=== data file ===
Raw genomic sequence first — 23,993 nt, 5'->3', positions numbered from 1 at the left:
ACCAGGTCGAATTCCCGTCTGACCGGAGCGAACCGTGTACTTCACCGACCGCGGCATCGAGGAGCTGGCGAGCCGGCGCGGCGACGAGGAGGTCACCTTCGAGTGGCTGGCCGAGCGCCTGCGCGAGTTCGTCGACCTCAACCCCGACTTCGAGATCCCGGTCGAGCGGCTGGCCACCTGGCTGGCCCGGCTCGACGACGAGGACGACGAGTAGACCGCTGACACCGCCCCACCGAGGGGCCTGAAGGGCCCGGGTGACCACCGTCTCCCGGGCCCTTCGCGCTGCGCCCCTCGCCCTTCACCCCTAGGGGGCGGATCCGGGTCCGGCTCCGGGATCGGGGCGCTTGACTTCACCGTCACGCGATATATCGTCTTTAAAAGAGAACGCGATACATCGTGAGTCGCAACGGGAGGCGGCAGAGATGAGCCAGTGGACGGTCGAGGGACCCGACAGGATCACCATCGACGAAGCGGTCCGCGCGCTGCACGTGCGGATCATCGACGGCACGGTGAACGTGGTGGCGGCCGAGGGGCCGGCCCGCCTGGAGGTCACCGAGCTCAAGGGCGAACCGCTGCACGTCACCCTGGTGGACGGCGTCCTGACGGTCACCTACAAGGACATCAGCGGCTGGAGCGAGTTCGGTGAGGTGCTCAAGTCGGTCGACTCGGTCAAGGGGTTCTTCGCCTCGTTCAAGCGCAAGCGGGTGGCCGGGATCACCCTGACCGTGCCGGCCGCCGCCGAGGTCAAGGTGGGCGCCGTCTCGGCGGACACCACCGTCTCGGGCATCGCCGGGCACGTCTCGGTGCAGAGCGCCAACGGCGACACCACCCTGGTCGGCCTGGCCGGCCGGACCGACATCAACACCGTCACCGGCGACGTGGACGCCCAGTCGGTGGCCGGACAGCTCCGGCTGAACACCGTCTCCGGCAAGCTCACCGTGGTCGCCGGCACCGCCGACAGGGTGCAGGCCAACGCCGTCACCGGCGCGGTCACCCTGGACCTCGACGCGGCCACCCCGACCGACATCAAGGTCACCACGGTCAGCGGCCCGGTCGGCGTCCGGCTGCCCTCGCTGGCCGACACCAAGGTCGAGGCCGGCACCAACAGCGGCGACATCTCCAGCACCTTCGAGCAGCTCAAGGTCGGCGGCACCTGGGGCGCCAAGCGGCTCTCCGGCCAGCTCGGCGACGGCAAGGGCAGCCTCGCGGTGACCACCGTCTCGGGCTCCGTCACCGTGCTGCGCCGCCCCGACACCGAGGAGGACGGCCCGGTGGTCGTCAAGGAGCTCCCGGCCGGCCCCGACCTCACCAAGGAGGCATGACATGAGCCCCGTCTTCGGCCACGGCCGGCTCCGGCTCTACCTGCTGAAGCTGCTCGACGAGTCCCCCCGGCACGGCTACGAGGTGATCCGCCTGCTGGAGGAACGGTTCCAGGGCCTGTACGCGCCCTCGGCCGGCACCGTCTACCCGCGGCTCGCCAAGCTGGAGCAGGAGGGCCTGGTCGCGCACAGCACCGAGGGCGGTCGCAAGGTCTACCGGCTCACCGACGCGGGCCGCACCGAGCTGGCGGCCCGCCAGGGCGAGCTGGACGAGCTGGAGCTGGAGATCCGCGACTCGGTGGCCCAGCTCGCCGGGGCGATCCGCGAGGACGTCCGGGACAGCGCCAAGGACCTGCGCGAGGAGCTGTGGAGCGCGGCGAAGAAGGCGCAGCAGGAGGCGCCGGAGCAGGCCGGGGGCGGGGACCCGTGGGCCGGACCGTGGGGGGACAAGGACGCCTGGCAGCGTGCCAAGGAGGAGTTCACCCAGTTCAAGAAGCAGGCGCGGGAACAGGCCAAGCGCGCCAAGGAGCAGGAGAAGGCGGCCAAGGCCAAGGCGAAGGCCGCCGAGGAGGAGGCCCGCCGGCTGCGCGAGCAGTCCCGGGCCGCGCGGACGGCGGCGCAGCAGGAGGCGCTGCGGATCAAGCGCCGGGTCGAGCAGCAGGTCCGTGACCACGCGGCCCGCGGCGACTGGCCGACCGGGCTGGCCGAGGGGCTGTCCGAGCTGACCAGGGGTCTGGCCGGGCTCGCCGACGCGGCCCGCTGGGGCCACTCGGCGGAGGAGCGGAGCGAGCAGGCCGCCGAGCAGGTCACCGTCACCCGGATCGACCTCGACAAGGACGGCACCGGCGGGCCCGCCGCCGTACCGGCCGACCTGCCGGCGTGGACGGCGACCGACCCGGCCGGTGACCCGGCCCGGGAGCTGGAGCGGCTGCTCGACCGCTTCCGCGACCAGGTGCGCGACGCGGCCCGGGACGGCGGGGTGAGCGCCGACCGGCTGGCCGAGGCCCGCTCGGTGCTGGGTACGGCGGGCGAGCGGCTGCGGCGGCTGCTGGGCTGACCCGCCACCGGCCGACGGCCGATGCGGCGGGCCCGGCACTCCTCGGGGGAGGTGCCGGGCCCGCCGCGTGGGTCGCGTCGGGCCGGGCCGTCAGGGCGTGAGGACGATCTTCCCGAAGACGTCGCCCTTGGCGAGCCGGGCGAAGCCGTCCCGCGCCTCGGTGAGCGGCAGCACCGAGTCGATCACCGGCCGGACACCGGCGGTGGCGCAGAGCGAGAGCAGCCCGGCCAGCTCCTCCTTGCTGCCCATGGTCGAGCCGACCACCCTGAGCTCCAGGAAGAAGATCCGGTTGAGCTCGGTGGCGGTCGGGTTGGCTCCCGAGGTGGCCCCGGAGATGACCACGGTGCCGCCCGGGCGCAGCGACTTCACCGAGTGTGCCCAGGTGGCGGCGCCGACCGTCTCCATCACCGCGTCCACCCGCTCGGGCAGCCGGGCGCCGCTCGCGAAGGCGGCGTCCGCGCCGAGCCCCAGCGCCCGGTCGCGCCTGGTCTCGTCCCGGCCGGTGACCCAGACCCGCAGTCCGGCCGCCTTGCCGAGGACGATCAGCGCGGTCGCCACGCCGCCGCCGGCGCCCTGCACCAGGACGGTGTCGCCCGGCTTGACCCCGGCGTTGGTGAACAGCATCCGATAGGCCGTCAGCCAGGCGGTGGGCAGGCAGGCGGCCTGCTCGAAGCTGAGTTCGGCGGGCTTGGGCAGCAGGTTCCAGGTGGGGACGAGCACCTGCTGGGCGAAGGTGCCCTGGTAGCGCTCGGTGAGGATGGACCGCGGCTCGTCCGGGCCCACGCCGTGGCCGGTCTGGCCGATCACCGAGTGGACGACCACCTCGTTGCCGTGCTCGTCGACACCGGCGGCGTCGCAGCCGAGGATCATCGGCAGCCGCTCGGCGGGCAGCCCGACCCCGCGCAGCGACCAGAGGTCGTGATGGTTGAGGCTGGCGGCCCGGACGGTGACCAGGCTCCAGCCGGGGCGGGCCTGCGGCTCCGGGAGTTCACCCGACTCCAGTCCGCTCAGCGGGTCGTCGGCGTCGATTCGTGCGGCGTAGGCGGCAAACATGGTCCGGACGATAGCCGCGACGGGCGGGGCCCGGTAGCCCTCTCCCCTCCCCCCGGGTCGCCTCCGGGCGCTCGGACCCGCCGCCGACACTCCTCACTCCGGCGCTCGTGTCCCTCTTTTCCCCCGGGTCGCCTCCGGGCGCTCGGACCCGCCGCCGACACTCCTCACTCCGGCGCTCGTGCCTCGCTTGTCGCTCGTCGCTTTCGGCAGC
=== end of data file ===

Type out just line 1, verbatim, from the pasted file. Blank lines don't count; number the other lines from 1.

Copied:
Raw genomic sequence first — 23,993 nt, 5'->3', positions numbered from 1 at the left: